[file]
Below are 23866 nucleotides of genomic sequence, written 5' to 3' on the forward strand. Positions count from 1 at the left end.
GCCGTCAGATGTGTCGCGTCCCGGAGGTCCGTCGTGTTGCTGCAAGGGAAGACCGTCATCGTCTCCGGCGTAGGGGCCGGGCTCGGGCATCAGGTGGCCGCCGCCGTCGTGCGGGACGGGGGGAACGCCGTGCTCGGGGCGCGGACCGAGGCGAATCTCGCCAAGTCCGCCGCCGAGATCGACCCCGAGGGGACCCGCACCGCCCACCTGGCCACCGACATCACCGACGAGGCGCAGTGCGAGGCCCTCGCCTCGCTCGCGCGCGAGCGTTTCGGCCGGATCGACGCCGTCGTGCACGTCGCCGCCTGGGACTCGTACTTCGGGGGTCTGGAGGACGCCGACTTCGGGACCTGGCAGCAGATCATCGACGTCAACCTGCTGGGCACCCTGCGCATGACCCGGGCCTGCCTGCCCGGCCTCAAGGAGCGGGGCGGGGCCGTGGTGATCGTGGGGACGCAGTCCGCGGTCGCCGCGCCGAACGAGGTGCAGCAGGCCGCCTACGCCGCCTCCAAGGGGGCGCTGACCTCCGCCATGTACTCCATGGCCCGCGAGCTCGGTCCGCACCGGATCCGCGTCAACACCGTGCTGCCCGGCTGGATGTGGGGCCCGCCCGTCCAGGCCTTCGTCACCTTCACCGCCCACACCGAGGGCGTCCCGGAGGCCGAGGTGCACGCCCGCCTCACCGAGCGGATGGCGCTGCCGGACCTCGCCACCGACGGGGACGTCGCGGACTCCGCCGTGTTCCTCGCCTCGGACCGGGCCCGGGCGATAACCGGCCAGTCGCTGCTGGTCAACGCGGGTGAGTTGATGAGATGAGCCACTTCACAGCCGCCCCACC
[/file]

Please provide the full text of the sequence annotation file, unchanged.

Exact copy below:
Below are 23866 nucleotides of genomic sequence, written 5' to 3' on the forward strand. Positions count from 1 at the left end.
GCCGTCAGATGTGTCGCGTCCCGGAGGTCCGTCGTGTTGCTGCAAGGGAAGACCGTCATCGTCTCCGGCGTAGGGGCCGGGCTCGGGCATCAGGTGGCCGCCGCCGTCGTGCGGGACGGGGGGAACGCCGTGCTCGGGGCGCGGACCGAGGCGAATCTCGCCAAGTCCGCCGCCGAGATCGACCCCGAGGGGACCCGCACCGCCCACCTGGCCACCGACATCACCGACGAGGCGCAGTGCGAGGCCCTCGCCTCGCTCGCGCGCGAGCGTTTCGGCCGGATCGACGCCGTCGTGCACGTCGCCGCCTGGGACTCGTACTTCGGGGGTCTGGAGGACGCCGACTTCGGGACCTGGCAGCAGATCATCGACGTCAACCTGCTGGGCACCCTGCGCATGACCCGGGCCTGCCTGCCCGGCCTCAAGGAGCGGGGCGGGGCCGTGGTGATCGTGGGGACGCAGTCCGCGGTCGCCGCGCCGAACGAGGTGCAGCAGGCCGCCTACGCCGCCTCCAAGGGGGCGCTGACCTCCGCCATGTACTCCATGGCCCGCGAGCTCGGTCCGCACCGGATCCGCGTCAACACCGTGCTGCCCGGCTGGATGTGGGGCCCGCCCGTCCAGGCCTTCGTCACCTTCACCGCCCACACCGAGGGCGTCCCGGAGGCCGAGGTGCACGCCCGCCTCACCGAGCGGATGGCGCTGCCGGACCTCGCCACCGACGGGGACGTCGCGGACTCCGCCGTGTTCCTCGCCTCGGACCGGGCCCGGGCGATAACCGGCCAGTCGCTGCTGGTCAACGCGGGTGAGTTGATGAGATGAGCCACTTCACAGCCGCCCCACC